This makes the core loop.

You receive audio, you turn it into text, you feed the text to an LLM to generate a response, you feed the text into a TTS model and return audio.

It looks like this.

Just to be warned this is the main loop right now but it is already changing.

We are already seeing models that do Voice-To-Voice to maintain emotion and inflection as well doing the LLM "intelligence" work and models that stream in and out at the same time to provide model level "interruptions" management natively.

Next up we have your option of pipes:

Websockets API

TLDR: You should use WebRTC.

If you are doing "push to talk" where the user is doing something more akin to sending an audio Whatsapp message you can use any old REST API.

Record audio locally -> Upload to server -> Return Audio response

Speed matters less in this user experience model and you don't need to worry about data loss or buffers or other gross stuff.

When I started building Nuance ( the new Spanish app ) I started this way. I made a simple rest server and sent the data up and back down. I had never done any real work with streaming audio so I just did what I knew.

Honestly it worked ok. But as more voice apps came out I quickly decided my stuff sucked and it needed to be faster.

I also wanted to add streaming text responses and decided a rewrite was in order.

I do too many rewrites but thats a different blog.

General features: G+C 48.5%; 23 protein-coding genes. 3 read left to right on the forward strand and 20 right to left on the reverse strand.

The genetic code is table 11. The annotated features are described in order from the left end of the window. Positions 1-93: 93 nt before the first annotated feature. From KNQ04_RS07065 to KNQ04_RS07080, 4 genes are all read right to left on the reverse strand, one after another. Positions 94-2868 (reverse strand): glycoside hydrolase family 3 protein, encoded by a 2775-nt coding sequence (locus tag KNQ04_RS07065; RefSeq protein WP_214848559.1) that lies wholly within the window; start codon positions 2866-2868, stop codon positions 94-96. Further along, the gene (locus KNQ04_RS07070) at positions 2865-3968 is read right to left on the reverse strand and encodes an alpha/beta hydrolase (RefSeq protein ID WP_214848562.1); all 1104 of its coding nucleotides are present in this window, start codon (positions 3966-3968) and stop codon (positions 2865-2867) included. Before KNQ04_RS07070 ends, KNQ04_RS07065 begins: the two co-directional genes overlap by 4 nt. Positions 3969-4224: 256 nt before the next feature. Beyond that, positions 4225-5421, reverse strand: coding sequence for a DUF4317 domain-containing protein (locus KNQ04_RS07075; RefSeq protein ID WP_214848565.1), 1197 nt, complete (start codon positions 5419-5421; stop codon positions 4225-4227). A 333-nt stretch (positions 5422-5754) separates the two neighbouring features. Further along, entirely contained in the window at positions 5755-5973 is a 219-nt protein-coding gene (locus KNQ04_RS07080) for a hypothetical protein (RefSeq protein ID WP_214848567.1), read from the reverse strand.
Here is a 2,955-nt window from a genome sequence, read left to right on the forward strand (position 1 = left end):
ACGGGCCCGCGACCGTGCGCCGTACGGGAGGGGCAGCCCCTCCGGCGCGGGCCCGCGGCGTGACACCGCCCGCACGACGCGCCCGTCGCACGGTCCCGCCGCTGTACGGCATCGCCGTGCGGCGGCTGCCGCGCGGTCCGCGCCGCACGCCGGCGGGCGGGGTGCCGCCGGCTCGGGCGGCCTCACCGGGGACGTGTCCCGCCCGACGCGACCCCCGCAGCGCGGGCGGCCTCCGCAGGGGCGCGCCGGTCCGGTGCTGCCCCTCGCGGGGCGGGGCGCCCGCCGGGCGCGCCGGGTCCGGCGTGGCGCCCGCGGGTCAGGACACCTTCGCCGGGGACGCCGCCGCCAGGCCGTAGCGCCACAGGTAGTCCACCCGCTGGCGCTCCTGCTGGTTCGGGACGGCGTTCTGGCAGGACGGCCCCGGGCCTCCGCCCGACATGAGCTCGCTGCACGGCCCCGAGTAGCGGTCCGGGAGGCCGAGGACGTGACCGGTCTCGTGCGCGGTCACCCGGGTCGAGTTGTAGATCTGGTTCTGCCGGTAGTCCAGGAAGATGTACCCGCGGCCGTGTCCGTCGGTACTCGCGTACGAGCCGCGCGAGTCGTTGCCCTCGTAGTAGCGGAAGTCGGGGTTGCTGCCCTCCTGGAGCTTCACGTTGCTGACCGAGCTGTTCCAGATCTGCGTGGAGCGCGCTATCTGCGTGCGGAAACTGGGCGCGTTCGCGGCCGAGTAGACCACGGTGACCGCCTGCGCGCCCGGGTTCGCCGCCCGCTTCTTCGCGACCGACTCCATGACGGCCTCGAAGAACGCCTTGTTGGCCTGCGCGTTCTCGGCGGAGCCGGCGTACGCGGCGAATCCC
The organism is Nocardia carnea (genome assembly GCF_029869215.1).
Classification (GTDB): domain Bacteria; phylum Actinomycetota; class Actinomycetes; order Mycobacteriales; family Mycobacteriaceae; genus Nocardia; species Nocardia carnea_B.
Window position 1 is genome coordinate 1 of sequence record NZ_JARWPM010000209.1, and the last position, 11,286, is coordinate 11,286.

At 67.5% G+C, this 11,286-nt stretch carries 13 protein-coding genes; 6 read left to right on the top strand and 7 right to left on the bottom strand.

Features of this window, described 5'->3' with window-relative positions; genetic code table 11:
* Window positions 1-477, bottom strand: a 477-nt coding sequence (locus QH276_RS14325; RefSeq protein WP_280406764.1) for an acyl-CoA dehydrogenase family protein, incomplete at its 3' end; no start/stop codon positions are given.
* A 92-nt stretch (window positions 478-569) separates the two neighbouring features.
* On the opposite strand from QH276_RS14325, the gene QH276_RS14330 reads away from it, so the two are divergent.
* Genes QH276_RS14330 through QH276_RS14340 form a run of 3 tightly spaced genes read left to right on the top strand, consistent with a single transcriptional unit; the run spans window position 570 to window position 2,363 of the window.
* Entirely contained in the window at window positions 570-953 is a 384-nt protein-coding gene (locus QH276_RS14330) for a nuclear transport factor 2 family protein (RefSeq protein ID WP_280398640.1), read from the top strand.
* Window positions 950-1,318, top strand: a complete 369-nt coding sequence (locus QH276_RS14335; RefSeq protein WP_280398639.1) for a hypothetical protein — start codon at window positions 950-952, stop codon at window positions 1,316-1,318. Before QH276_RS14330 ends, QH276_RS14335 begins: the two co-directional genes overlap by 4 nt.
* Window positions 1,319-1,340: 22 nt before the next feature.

For the next version I chose websockets because I had used that before and new it could work and here's why you shouldn't.

Even though it can work ok. It is, in fact, what is running the second video I showed you it is complicated to get right and going this route makes your code and product worse in every dimension compared to using WebRTC.

First off WebRTC manages inconsistency in network speed automatically and Websockets do not.

If you use Websockets from scratch not only do you just accept some data loss you need to hand manage difficult to control, inconsistent, incoming and outgoing streams of data.

The current version of Nuance has a habit of some light "squeaks" in the audio regularly because of this.

You have to go deep into the world of hz, sample rates, circular buffers, etc to modify raw audio in a way that works for your server, client, iOS, and buffer things in a way that provides enough "backpressure" to somewhat reliably get smooth playing streaming audio on the client.

This sucks.

Its a hell of a learning experience but let me tell you I think your better off learning something else. There be dragons here. 🐉

You end up with lots of messy code on the client ( at-least for iOS, but I think for web also ) because the entire ecosystem of smart open source developers focus on good implementations of WebRTC vs good implementations of audio over Websockets because it's literally exactly what WebRTC is made for.

WebRTC does require that you pay for a WebRTC provider of some sort but the free tiers are ok and the costs will be less then your server hosting costs of whatever probably not great Websocket server implementation you create.

I've never had so many memory leaks in my life!

Ok so we have gone over most of the core pieces now but now is time for the final boss.

Voice Activity Detection ( VAD ).

Voice activity detection is how the application knows when a user has started or stopped talking.

In my case I wanted the user to be able to set the phone down next to them and read a book out loud to the AI for an hour without ever having to touch a button or look at the screen.

The app needed to handle the "handoff" of going from the users turn to speak to the computers turn to speak.

It had to be reliable and it had to work with air conditioning running and dogs barking on the street.